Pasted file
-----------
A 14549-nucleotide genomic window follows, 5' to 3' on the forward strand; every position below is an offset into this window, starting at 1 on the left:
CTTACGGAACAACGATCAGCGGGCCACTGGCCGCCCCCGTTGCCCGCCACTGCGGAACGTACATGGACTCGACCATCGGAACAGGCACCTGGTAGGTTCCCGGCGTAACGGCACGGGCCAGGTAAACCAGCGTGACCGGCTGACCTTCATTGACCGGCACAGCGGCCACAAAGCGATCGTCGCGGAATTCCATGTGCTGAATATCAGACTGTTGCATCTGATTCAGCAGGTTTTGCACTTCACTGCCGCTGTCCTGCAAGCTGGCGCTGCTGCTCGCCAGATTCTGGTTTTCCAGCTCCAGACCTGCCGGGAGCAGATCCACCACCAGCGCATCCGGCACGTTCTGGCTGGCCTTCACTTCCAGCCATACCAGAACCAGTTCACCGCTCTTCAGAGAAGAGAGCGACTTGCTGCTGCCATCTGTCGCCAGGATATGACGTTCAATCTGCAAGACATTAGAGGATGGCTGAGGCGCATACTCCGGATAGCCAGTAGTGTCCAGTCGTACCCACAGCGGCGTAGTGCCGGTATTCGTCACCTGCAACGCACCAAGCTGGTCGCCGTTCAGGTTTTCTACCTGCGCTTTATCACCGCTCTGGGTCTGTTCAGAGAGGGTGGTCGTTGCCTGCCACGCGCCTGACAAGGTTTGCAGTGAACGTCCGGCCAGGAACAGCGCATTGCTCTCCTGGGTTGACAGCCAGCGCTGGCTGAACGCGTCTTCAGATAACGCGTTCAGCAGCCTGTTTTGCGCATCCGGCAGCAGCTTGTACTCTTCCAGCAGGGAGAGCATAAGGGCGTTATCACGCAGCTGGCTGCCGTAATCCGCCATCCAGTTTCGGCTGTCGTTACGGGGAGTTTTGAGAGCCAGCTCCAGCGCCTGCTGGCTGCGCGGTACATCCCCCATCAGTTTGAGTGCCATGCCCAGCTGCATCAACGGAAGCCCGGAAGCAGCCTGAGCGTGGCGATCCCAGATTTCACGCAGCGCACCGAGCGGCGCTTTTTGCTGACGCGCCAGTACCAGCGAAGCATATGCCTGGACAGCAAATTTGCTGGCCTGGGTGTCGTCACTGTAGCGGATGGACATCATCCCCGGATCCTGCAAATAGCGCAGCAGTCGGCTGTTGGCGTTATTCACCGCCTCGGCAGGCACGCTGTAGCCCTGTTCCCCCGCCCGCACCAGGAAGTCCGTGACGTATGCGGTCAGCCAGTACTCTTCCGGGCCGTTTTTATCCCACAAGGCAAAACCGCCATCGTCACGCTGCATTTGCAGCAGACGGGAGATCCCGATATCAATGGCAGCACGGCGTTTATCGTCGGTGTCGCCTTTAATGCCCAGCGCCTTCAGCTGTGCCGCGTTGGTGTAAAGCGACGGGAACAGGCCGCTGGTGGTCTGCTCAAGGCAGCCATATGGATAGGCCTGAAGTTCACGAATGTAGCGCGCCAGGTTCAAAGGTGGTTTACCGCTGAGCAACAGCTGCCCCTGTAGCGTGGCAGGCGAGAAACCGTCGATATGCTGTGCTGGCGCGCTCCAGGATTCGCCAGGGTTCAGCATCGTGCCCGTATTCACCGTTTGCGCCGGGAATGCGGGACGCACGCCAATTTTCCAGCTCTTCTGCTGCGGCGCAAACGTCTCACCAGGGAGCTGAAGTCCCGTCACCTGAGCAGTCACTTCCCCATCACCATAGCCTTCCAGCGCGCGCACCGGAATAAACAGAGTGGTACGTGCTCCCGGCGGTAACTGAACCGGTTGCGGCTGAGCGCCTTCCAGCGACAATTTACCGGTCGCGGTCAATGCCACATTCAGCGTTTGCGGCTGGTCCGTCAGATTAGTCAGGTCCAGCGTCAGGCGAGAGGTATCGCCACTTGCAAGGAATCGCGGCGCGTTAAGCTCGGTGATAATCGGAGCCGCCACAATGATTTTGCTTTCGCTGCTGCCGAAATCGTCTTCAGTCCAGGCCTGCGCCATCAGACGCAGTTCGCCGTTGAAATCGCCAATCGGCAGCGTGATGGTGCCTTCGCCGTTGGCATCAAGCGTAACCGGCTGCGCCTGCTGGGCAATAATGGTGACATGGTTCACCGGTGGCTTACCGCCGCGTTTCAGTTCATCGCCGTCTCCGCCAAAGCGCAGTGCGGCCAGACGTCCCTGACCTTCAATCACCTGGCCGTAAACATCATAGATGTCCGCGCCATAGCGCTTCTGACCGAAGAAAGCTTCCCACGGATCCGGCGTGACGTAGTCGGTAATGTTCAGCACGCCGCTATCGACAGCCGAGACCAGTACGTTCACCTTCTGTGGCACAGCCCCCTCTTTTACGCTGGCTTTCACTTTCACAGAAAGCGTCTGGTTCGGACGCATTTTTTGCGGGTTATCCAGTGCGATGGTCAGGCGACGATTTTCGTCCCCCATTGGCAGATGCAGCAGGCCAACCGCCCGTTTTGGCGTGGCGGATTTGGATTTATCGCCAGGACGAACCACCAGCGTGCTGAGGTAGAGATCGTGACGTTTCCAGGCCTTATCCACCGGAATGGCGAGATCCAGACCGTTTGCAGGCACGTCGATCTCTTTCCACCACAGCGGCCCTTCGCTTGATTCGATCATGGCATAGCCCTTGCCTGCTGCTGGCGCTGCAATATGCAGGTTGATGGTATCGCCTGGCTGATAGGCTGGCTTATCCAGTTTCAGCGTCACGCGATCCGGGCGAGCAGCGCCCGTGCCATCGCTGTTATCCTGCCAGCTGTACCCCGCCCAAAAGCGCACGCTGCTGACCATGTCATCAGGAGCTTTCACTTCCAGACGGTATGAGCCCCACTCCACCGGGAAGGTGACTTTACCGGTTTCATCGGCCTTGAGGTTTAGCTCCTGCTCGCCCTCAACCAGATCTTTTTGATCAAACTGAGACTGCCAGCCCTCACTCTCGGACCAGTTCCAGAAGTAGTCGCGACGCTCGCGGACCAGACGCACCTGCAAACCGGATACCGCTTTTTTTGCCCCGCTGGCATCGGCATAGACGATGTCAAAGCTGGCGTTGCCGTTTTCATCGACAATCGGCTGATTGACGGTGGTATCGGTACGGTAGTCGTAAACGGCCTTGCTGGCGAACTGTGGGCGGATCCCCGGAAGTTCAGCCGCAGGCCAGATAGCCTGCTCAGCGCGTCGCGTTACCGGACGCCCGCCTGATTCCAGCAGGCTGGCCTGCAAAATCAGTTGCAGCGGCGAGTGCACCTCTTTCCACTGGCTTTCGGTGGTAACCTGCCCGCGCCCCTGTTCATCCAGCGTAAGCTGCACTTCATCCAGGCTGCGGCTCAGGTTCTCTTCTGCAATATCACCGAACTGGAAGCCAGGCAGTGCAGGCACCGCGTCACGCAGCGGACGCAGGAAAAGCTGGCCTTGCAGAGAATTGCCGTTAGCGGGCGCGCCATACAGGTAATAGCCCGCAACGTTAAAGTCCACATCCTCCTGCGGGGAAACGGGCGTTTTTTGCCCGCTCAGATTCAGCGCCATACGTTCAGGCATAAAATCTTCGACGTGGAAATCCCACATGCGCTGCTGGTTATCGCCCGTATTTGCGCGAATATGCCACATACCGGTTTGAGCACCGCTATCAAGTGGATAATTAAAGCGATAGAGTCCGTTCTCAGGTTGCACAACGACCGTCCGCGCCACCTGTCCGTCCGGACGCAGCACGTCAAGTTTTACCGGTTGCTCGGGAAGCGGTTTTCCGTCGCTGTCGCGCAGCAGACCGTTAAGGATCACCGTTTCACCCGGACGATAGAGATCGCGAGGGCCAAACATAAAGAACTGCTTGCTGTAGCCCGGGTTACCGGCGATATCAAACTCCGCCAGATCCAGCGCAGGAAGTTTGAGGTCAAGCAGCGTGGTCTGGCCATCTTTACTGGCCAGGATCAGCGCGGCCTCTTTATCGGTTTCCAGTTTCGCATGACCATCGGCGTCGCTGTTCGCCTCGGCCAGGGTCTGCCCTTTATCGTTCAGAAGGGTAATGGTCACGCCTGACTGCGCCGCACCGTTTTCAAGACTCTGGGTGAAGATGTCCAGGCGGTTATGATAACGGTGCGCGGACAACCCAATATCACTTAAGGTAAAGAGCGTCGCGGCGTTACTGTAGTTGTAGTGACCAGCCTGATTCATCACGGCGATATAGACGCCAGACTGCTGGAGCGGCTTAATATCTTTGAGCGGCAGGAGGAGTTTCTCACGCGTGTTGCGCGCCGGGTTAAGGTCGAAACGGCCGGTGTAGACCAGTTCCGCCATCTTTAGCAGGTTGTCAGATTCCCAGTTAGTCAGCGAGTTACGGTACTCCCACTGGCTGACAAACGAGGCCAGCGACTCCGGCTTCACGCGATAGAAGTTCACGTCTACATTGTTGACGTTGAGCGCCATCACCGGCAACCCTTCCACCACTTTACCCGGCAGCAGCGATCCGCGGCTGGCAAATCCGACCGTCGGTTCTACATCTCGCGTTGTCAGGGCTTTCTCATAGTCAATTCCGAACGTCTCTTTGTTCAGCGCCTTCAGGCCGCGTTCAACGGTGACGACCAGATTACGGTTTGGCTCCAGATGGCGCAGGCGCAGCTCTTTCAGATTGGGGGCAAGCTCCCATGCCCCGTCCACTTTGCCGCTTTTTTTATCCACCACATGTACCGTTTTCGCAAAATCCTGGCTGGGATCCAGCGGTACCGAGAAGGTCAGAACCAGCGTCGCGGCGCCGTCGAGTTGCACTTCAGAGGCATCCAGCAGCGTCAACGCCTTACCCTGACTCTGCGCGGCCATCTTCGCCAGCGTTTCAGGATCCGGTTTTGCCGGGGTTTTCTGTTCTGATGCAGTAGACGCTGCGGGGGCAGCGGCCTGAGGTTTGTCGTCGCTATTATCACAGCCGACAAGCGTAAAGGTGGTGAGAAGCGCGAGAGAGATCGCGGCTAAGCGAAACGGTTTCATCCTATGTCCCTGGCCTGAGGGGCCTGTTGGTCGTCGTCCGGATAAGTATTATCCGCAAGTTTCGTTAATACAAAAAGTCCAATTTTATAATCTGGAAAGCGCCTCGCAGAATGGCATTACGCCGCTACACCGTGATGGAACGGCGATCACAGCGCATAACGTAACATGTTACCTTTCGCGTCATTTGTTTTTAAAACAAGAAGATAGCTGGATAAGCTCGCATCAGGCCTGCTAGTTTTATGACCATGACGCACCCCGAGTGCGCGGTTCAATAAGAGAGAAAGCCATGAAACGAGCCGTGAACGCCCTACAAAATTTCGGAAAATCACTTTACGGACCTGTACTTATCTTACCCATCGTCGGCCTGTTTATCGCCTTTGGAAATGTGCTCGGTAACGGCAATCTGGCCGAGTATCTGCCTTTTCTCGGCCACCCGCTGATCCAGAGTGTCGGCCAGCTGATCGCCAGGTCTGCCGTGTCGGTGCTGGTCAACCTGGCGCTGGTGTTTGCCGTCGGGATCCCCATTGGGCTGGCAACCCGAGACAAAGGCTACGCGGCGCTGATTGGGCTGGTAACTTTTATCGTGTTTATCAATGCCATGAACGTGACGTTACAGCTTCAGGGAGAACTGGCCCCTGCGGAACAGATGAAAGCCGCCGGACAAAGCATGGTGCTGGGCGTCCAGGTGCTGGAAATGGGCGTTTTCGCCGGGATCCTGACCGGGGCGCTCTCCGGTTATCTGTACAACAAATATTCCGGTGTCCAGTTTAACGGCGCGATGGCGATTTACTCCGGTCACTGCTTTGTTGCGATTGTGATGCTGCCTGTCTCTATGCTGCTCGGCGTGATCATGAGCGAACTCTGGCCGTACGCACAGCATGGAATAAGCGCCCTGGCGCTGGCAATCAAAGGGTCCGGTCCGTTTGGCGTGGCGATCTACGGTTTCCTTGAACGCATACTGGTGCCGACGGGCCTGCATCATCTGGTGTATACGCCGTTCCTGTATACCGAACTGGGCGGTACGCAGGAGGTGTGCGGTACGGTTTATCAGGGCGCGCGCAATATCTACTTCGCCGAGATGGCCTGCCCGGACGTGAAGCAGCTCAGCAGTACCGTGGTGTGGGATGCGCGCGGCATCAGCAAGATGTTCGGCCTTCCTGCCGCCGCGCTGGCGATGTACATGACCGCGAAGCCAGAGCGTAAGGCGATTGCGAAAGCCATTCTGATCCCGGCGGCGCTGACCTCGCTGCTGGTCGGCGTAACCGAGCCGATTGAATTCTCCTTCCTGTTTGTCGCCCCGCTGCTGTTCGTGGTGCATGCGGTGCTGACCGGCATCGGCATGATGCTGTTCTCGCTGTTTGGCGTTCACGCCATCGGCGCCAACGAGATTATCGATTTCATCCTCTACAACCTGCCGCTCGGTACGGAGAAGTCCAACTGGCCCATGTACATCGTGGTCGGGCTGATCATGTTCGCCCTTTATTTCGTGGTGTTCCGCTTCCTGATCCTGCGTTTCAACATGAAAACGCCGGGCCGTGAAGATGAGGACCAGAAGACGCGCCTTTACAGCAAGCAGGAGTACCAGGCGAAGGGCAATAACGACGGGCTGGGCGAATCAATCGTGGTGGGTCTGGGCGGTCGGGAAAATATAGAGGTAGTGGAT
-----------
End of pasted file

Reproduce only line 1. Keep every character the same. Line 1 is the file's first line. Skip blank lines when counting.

A 14549-nucleotide genomic window follows, 5' to 3' on the forward strand; every position below is an offset into this window, starting at 1 on the left: